Bruce Ackley / Steve Adams / Larry Ochs / Jon Raskin

November 15, 2011


SoLyd SLR 0407

Exquisitely empathetic after having played together for more than 30 years, Bay-area-based saxophone quartet ROVA still operates in a fashion that is as vigorous as it is eloquent, as this CD demonstrates. More to the point it confirms the quartet’s interaction, when you realize that the program which fits together seamlessly, is sutured between three compositions recorded in 2009, and two – including the title track – created six years earlier.

Just as generic to the situation, is that in performance ROVA is never at a loss for unique modulations and blends to introduce to the sound. The reason is two-fold, except for one personnel change very early on, the members of ROVA: soprano and tenor saxophonist Bruce Ackley; alto saxophonist Steve Adams; tenor saxophonist Larry Ochs; and Jon Raskin, who plays baritone and alto saxophone here, have been together long enough intuit the others’ reed strategies, and are confident enough to allow the music to develop organically. Additionally, over three decades not only has ROVA involved itself in a variety of thematic material and with many guests, but also the quartet isn’t anyone’s solitary pursuit. Each saxophonist – Ochs more than the others – spreads himself among other bands.

To get an idea of the CD’s process, consider Ochs’ “Planetary”, which was conceived of as a game piece structured with improvisational cells. Its contents shift according to cues as well as responses to the other player(s)’ sonic colors. This strategy leads to single interpretations involving tongue slaps, split tones and key percussion before interludes reverberate into unifying polyphony. Although the sometimes simultaneous solos are sprawling and staccato these sour and dyspeptic pressurized vamps are only one part of the composition. When the four work up to undulating unison harmonies, the linear result puts the lie to anyone claiming experimental sounds can’t also be affecting and lyrical.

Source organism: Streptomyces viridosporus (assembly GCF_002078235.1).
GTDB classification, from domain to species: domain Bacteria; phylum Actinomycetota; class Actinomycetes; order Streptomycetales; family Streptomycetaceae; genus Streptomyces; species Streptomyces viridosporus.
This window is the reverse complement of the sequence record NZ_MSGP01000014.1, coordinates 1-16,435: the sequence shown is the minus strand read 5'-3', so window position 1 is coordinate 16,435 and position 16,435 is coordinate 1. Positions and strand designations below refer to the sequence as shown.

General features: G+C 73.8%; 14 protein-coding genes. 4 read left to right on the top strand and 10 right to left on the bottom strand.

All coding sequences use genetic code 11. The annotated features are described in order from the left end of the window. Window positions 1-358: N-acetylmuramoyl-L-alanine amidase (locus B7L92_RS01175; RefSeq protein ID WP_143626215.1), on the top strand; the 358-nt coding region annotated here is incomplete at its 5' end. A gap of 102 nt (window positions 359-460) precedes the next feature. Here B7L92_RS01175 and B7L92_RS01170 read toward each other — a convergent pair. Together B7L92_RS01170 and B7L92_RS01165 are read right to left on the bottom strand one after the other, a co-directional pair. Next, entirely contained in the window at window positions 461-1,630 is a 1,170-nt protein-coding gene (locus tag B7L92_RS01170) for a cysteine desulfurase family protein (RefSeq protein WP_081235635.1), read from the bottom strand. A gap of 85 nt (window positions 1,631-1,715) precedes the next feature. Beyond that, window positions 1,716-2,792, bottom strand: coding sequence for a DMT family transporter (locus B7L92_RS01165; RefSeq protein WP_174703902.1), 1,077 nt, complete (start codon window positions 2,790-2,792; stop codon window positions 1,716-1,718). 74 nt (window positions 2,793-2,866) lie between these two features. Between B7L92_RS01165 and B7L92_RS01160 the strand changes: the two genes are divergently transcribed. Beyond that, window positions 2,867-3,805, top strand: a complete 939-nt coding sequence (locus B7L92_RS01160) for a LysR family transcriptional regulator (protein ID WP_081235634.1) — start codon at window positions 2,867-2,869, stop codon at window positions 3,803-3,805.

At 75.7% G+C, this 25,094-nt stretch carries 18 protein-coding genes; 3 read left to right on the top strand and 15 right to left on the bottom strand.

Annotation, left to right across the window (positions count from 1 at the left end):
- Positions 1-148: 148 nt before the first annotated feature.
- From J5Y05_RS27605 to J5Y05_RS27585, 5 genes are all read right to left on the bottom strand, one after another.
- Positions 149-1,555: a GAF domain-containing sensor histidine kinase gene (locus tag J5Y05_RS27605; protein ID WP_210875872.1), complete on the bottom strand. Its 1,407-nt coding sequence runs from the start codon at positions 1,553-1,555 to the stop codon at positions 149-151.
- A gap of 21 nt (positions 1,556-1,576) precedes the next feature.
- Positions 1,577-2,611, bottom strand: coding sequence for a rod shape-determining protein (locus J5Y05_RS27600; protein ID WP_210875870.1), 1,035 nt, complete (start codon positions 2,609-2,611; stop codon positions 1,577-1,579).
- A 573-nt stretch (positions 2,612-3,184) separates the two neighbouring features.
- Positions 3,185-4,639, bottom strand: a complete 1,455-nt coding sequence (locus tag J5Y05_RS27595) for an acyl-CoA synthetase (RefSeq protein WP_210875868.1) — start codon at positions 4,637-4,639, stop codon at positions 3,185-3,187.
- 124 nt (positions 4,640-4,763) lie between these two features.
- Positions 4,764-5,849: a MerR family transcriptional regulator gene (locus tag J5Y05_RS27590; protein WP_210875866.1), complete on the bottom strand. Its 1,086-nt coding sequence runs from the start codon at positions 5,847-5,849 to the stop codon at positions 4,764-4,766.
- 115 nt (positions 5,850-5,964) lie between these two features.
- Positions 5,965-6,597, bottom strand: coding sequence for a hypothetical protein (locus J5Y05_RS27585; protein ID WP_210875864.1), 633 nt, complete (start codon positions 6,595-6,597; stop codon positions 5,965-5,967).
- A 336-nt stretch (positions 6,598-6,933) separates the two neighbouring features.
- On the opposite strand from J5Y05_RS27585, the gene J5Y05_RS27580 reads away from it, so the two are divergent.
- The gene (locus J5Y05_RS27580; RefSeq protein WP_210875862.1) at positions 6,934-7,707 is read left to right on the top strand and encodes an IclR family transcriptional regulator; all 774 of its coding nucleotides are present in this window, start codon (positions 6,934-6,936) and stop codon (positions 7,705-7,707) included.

This is true too for the other Ochs composition and those written by Adams. Each is careful layered so that each tone from top to bottom is heard clearly in the mix, with treble whistling as audible as gruff snorts. For added liveliness there’s a hint of fralicher phraseology in Ochs’ tune “S”. As noteworthy, Adams’ “Parallel Construction #2” sympathetically harmonizes mellow tones. Again while individual expression incorporates pressurized double tonguing and broken glissandi, the composition takes on linear form when reeds vibrating congruently and collectively expose different tempi, times and pitches from New Thing echoes to martial music.

Although initially conceived of as a dance score, “Glass Head Concretion” by Adams, could be the most definitive track since there’s a distinctive part for each player. More remarkable is that by its conclusion the quartet manages to reach a three-dimensional concordance that is concomitantly studded with pressurized flattement and juddering split tones.

Familiarity actually breeds distinction in ROVA’s. So, it doesn’t seem a stretch to imagine that the quartet will continue to make music of this matchless quality for years to come.

–Ken Waxman

Track Listing: Parallel Construction #1 2. S 3. Flip Trap 4. Glass Head Concretion 5. Planetary 6. Parallel Construction #2

Personnel: Bruce Ackley (soprano and tenor saxophones); Steve Adams (alto saxophone); Larry Ochs (tenor saxophone) and Jon Raskin (baritone and alto saxophones)